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Taking your dog to visit swim therapist Mary Beth Glatz is like going to the day spa. Her indoor in-ground pool was custom-built for SandDancer, the canine swim and therapy business she named after her black Labrador retriever. The business is located on Powers Road in Orchard Park.

The pool – four feet deep with water heated to 92 degrees – becomes a healing ground for canine clients that wear life vests while their owners sit pool side to watch the sessions. At age 59, Glatz said she learns something new from the dogs each day she works in the water with them.

A former casino dealer and most recently a secretary for the Frontier Central School District, Glatz held various jobs throughout her life. She calls SandDancer her retirement plan, and said she is working more hours now than ever. The mother of three grown children, Glatz lives with her second husband in a home adjacent to their business.

People Talk: How did your business evolve?

Mary Beth Glatz: From my own dog Woody (Woodrow T. Sand Dancer), who passed away in 2009. Awesome dog. His favorite thing to do in the world was eat and swim. He was crazy about water, and when he got older he couldn’t walk very well so the vet suggested water therapy. We knew it was at the end of his life, but he would drag me into the building for swim therapy. At the time I wanted to open a dog day care and do swim therapy in the same building. I decided to focus on swim therapy.

PT: Can dogs get into spa music?

MBG: They can. They like Native American flute music, some of them. It’s very relaxing and calming for dogs.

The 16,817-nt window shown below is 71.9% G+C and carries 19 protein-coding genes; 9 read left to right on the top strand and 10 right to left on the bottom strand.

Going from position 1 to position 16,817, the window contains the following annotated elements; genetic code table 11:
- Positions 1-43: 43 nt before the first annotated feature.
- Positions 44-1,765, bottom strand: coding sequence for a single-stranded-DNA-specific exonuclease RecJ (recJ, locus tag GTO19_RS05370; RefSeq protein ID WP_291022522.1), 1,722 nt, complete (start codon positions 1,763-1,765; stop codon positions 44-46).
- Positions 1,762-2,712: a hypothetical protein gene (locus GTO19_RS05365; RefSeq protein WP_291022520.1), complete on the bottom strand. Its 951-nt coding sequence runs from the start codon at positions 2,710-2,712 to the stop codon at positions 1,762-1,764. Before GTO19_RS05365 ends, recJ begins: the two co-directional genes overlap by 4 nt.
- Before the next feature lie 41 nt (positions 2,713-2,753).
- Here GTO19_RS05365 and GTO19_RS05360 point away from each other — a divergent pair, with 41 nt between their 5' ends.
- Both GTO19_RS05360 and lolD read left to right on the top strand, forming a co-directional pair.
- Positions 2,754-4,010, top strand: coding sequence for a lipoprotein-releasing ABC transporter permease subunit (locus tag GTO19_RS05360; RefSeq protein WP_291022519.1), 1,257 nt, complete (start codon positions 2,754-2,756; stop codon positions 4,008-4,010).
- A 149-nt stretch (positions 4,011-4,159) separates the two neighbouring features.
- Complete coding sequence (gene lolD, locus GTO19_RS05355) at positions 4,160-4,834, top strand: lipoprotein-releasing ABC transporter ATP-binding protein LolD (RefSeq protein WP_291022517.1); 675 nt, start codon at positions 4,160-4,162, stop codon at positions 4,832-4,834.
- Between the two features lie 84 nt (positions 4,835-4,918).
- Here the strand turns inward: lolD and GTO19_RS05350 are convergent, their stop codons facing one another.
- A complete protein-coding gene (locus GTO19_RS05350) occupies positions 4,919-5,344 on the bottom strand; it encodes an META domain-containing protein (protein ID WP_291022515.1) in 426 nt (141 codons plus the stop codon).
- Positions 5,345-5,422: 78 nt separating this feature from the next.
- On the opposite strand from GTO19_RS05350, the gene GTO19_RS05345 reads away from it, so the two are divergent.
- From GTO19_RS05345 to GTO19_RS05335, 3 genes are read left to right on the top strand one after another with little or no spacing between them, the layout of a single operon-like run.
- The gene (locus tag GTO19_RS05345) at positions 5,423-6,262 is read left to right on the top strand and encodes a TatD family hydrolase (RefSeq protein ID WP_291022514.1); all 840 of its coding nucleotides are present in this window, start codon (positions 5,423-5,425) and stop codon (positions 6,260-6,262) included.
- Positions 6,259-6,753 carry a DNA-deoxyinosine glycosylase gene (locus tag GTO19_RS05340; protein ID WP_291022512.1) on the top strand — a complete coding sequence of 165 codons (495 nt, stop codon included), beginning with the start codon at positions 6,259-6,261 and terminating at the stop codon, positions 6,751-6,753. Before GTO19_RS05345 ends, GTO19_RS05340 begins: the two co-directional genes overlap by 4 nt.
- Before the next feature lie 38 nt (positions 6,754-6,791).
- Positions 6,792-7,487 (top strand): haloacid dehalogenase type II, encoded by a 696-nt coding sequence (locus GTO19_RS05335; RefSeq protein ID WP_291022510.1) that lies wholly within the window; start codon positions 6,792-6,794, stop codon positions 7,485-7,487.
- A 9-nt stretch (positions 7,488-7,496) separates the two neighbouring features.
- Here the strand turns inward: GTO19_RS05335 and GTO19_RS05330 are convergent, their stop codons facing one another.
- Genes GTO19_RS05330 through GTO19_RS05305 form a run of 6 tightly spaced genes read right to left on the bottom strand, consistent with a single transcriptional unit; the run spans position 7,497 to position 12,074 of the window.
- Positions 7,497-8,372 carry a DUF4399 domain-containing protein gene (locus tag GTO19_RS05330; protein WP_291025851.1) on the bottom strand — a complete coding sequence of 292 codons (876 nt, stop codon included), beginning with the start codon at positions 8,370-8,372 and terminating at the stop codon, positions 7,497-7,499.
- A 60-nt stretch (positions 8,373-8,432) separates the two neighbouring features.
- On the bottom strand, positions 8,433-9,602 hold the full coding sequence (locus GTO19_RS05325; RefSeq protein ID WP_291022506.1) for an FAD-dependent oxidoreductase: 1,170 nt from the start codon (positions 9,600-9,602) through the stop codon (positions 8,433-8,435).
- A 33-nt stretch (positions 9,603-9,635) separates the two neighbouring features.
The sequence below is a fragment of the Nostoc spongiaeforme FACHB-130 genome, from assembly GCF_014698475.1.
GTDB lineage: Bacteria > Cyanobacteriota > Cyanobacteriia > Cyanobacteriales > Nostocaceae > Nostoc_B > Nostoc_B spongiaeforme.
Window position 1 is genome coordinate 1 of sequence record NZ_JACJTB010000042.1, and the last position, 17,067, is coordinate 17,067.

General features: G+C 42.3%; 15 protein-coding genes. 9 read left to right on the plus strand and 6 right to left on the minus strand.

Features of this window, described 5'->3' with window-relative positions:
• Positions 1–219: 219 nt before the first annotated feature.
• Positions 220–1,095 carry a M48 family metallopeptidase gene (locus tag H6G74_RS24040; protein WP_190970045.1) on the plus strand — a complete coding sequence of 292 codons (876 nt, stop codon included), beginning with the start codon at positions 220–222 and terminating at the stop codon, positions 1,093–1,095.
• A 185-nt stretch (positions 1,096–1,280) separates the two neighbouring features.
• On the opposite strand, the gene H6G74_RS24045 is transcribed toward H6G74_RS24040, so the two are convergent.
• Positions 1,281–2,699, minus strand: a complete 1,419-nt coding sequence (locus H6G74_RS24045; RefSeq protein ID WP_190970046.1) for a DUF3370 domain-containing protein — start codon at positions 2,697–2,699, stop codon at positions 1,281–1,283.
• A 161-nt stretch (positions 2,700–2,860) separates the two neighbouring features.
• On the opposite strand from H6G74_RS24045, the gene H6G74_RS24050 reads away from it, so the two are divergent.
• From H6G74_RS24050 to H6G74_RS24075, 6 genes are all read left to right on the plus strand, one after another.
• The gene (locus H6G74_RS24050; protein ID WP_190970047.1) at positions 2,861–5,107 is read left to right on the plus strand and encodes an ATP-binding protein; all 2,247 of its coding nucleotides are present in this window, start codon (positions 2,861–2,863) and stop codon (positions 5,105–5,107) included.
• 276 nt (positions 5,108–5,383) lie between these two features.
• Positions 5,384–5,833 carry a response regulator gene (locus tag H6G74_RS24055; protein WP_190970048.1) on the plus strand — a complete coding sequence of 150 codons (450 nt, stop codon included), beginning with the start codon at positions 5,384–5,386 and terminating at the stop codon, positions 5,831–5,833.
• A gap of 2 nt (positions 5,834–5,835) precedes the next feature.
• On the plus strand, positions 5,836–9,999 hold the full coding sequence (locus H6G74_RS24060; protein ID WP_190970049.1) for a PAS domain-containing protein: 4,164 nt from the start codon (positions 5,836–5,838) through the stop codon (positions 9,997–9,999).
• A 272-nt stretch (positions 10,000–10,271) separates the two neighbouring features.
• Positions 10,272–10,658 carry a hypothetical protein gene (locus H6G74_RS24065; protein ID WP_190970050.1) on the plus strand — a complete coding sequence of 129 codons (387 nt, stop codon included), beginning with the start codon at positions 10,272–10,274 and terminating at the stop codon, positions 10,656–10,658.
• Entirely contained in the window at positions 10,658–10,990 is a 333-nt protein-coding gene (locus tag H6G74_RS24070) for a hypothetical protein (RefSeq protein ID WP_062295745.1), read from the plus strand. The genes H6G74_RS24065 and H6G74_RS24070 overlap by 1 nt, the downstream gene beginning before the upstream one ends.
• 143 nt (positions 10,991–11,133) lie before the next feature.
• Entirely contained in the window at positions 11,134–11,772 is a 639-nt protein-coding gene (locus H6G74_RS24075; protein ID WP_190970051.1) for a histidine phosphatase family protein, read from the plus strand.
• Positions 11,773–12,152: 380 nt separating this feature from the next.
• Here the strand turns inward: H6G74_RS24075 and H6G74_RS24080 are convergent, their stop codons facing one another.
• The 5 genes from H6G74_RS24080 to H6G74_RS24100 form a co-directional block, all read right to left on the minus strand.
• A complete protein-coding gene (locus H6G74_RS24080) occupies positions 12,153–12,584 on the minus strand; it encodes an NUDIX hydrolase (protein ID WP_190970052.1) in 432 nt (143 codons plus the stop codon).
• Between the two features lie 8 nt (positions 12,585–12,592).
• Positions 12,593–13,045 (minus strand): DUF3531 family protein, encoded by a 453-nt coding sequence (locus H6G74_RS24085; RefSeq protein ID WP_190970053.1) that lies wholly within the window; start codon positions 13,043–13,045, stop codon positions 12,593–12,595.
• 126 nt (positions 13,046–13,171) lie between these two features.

PT: This must be your dream job.

MBG: Yes. It took four years to pull this off. I thought about it every day. I researched and I had some help with the business plan. You can achieve anything you want in this world if you work hard enough, and I am not a quitter. I don’t want to sound selfish but this is good for my arthritis, too. I want to feel younger even though I’m getting older.

PT: What’s it like spending so much time in the water?

MBG: I love it. There is no chlorine, no harsh chemicals to shrivel you. I have three filtration systems to keep this naturally pure. You have to balance the water perfectly. This is a natural healing for the dogs. It’s good for them mentally.

PT: Do they sleep better after?

MBG: When the younger dogs come out of the water, they want to run in circles. This is stimulating for them. They spin around for 20 minutes, and then they crash. They’re down for three days sometimes.

PT: What about the older dogs?

MBG: I don’t want to sound weird – I have to be a little off my rocker to do this at my age – but when I have an older dog I do a little energy work. I actually say a prayer. I call the angels and the dogs that have passed before to help heal this dog. It’s like I’m a conduit for the good energies the universe has. I get the dogs to float, and when they start floating that means they trust me 100 percent.

PT: What happens when you get attached to older dogs that may not be here for too long?